'Efficient' heating system left families with big bills

Sam Claussen In less than two months Sam Claussen and her family faced an electricity bill of £252

Families living in new government-funded affordable housing have told BBC's Rip Off Britain the heating system used in their homes is costing up to four times more than expected.

The "exhaust air source heat pump" works by taking the heat from waste air leaving the house and pumping it back in to provide heating and hot water.

Manufacturer NIBE claims their system is both "effective and economic".

But residents say they are forced to choose between food and keeping warm.

Sam Claussen lives with her family on an affordable housing estate in St Neots, Cambridgeshire. She said: "We have small children who deserve to be warm and have hot water.

"That's not something I have always been able to provide for them, and that's not right."

Soaring bills

The Energy Performance Certificates which accompanied the new properties, estimated electricity costs for heating and water to range from £400 to £500 each year. But hundreds of families on housing estates throughout the UK have paid three to four times that amount.

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  • Rip Off Britain is broadcast on weekdays at 09:15 BST on BBC One. Or catch afterwards on BBC iPlayer at the above link.

"When our first electricity bill came through for £252, and that was for just under two months, we were horrified," said Sam.

As the bills continued, she found herself owing £1,500 to her energy supplier.

"It became absolutely clear that this system was far from economical and was costing a fortune to run," she said.

Other residents on the 160 acre estate were also facing tough choices. Their homes had been fitted with the heating system and they too were facing huge energy bills.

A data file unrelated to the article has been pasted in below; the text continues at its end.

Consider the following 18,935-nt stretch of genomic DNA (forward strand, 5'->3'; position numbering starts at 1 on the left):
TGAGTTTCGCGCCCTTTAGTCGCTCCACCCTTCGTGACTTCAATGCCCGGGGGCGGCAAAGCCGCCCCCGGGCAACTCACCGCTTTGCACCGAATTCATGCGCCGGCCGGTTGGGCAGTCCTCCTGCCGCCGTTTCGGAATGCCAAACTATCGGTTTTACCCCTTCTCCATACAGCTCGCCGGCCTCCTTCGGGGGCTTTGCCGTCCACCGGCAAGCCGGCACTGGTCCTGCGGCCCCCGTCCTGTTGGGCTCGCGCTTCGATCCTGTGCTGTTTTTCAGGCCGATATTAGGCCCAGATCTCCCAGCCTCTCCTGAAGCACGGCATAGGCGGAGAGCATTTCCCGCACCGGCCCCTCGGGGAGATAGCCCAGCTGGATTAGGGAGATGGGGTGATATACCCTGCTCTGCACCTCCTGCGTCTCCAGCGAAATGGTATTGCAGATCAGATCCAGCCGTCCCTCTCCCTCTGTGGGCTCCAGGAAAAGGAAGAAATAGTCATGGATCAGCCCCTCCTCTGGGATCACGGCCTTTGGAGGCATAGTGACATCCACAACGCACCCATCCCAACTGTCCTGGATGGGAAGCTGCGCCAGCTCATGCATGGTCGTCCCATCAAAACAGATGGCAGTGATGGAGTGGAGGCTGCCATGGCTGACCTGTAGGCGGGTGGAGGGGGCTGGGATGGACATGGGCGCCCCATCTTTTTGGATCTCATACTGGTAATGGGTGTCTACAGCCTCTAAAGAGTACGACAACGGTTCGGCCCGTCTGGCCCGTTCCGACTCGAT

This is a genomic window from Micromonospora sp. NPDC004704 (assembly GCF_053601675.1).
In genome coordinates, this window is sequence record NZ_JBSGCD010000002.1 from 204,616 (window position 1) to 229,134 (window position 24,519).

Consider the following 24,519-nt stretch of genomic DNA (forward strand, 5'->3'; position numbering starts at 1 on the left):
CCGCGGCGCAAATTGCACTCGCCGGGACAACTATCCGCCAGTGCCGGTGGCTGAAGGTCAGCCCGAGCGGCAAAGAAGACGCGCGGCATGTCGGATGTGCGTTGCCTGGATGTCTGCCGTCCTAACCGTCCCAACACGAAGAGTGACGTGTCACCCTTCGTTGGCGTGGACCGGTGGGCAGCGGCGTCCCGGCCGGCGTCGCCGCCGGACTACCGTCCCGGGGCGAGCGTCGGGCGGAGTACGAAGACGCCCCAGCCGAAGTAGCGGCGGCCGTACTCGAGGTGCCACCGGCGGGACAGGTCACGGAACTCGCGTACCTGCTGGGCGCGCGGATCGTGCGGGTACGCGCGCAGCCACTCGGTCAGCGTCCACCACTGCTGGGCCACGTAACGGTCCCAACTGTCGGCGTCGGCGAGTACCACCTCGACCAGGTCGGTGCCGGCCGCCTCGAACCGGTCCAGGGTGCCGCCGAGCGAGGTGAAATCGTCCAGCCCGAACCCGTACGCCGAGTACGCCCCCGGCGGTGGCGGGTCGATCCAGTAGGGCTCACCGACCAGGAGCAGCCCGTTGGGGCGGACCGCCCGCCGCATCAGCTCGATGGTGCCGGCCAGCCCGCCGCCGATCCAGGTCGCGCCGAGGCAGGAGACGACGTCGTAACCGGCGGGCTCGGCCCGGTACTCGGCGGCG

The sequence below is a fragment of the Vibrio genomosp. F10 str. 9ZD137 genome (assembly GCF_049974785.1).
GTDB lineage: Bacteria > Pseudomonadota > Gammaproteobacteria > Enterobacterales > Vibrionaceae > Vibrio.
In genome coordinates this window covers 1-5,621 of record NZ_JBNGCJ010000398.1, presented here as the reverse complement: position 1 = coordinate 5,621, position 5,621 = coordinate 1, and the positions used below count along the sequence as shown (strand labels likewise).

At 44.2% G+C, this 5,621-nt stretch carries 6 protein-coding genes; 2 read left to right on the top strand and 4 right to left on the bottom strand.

Builders removing the heating system on a housing estate in Runcorn. The NIBE heating system was removed from a Runcorn housing estate

"I've ended up in tears on the phone to my electricity company when they're saying, 'You've got to pay this,' and I'm saying I physically can't," said Danielle Tarrier.

The housing association was so concerned about the effect this was having on the residents that it paid more than £45,000 to help them with their high bills.

The heating system has become a popular choice with developers, who are now legally obliged to make new-build houses more "green".

In the system's user guide, Swedish manufacturers NIBE say it is designed to run 24 hours a day which is "the most efficient and cost effective way to heat a home".

But independent heating engineer Geoff Morgan, who surveyed the system, believes the main pump is not big enough to heat most UK homes, which are often not as well insulated as homes in Sweden.

The system can switch to a back-up electric immersion heater when it needs to, but this leads to much higher bills.

"When these are used in Sweden the heat losses of the houses are much, much less. The heat pump does a much bigger job and the immersion heater does a very small amount of topping up," said Mr Morgan.

Rip Off Britain has heard from residents on a further 13 estates across the UK who all report the same problems.

At a 69 house estate in Runcorn, concerns about the effectiveness of the system - thought to be in 15,000 UK homes - have led it to it being replaced at a cost of £145,000.

Manufacturers NIBE say while they are "concerned to hear about individual cases where consumers are unhappy", they believe problems are "almost always due to poor specification, installation or maintenance, and not the systems themselves".

They insist they have never sold the system "on the basis of cost" and there is "independent research demonstrating the efficiency and effectiveness of this system in the UK".

Rip Off Britain is broadcast on weekdays at 09:15 BST on BBC One.

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